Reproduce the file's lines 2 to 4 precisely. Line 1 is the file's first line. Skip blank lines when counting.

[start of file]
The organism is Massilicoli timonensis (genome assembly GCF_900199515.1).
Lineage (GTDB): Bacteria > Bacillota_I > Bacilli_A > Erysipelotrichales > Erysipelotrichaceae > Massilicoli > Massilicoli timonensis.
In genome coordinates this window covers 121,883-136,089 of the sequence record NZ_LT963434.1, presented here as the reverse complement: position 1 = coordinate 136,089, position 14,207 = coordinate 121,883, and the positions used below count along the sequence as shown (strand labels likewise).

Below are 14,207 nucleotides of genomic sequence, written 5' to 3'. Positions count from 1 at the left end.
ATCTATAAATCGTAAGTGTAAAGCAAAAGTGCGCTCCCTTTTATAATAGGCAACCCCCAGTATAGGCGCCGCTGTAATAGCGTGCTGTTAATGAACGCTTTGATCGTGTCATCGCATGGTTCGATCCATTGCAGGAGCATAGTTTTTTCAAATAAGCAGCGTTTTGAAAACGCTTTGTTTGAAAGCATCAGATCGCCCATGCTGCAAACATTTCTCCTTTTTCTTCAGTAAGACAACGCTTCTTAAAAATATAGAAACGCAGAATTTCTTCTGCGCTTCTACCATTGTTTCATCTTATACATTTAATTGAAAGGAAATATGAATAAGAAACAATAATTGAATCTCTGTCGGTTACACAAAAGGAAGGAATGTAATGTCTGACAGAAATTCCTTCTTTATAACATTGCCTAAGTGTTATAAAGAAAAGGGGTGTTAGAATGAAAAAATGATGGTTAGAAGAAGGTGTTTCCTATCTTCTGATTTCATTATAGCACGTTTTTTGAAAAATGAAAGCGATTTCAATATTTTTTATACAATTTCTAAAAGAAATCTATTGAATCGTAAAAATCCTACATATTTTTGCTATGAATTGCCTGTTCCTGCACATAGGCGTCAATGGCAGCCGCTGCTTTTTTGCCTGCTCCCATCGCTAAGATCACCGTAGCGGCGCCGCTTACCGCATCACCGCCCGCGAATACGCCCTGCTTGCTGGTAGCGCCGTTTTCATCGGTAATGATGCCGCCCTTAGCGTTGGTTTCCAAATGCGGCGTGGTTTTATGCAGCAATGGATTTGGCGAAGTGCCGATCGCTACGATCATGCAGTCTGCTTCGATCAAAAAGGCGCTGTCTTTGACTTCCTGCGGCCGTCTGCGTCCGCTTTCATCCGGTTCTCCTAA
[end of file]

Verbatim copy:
Lineage (GTDB): Bacteria > Bacillota_I > Bacilli_A > Erysipelotrichales > Erysipelotrichaceae > Massilicoli > Massilicoli timonensis.
In genome coordinates this window covers 121,883-136,089 of the sequence record NZ_LT963434.1, presented here as the reverse complement: position 1 = coordinate 136,089, position 14,207 = coordinate 121,883, and the positions used below count along the sequence as shown (strand labels likewise).

Below are 14,207 nucleotides of genomic sequence, written 5' to 3'. Positions count from 1 at the left end.